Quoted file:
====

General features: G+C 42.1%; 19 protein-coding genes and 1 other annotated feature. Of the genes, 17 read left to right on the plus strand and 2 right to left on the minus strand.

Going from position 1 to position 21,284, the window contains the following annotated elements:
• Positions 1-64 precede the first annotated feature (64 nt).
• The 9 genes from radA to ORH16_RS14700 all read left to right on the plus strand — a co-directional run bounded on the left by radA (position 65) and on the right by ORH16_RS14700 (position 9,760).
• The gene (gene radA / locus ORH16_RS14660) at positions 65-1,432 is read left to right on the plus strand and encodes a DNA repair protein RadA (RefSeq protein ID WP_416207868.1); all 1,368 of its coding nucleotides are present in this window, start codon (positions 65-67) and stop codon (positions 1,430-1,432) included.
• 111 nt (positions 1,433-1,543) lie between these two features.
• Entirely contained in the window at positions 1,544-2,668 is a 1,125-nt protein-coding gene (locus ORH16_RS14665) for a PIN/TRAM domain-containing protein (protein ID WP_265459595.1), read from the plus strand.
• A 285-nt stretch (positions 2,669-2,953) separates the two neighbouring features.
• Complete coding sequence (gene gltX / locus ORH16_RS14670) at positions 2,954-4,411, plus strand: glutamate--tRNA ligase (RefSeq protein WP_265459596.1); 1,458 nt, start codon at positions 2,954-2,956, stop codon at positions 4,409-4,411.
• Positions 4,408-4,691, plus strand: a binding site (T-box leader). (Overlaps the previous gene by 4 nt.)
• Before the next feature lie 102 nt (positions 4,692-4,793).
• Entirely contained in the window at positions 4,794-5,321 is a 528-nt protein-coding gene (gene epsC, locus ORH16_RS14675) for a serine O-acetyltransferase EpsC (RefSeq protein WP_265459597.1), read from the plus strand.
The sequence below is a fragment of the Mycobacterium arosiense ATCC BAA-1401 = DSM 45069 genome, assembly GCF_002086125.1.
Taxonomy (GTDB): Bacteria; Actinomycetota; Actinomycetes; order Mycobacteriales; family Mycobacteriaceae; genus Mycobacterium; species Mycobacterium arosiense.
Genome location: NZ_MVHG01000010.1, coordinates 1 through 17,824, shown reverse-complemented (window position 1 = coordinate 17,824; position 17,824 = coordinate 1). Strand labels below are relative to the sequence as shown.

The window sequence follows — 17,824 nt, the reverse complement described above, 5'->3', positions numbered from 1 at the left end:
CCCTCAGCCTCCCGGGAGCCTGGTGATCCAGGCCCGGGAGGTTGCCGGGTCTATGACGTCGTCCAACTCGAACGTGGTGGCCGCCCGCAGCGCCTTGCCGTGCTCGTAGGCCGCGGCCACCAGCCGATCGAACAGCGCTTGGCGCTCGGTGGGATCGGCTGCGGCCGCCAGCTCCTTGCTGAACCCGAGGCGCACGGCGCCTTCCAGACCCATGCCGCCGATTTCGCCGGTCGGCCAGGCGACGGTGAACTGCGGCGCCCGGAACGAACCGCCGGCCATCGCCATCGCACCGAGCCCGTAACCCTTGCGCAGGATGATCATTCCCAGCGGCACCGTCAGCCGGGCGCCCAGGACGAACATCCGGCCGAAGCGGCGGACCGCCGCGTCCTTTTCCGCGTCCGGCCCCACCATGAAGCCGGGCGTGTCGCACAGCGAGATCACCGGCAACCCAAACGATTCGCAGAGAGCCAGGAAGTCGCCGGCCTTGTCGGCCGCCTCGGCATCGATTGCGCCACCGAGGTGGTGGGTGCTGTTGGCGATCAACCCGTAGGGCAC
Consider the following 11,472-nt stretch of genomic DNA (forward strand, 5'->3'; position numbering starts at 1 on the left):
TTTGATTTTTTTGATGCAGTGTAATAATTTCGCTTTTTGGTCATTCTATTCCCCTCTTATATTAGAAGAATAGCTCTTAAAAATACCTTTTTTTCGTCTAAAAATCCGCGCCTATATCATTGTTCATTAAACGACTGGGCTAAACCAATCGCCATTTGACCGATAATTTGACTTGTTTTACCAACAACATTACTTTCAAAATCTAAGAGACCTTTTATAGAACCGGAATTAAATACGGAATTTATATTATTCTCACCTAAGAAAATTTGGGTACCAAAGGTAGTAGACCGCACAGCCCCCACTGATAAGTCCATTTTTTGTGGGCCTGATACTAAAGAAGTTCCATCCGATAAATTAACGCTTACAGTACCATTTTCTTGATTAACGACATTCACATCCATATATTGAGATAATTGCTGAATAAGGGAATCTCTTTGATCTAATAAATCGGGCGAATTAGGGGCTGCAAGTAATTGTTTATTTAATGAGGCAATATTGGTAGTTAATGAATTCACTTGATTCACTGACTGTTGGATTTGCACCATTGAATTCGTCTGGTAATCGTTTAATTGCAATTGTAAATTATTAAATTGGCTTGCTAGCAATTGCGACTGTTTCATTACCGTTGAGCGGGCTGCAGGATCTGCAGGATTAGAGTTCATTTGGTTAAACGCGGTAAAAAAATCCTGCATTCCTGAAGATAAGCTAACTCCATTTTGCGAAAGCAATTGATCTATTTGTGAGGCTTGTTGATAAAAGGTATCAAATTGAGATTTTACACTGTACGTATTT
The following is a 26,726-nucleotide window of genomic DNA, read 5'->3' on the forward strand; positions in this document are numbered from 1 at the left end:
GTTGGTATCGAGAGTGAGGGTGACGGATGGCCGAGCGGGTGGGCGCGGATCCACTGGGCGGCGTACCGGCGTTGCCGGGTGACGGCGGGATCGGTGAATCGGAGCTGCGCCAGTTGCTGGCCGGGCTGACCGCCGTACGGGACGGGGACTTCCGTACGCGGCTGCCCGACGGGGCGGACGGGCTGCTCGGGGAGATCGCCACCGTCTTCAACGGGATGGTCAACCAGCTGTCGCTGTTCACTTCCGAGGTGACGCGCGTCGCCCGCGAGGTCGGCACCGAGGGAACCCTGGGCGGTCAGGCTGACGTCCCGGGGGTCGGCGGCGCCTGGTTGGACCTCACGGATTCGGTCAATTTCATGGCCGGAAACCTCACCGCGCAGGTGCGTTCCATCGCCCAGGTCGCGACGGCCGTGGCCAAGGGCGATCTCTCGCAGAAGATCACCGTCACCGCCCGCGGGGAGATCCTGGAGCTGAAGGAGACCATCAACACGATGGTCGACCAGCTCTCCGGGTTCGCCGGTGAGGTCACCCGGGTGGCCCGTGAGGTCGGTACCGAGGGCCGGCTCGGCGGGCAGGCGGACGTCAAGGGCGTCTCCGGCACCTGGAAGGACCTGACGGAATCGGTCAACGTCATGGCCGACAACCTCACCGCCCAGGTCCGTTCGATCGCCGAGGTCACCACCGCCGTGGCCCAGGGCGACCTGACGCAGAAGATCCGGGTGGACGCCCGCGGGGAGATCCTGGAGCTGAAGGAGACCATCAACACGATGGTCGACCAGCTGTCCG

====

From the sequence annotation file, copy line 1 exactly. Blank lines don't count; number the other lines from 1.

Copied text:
General features: G+C 42.1%; 19 protein-coding genes and 1 other annotated feature. Of the genes, 17 read left to right on the plus strand and 2 right to left on the minus strand.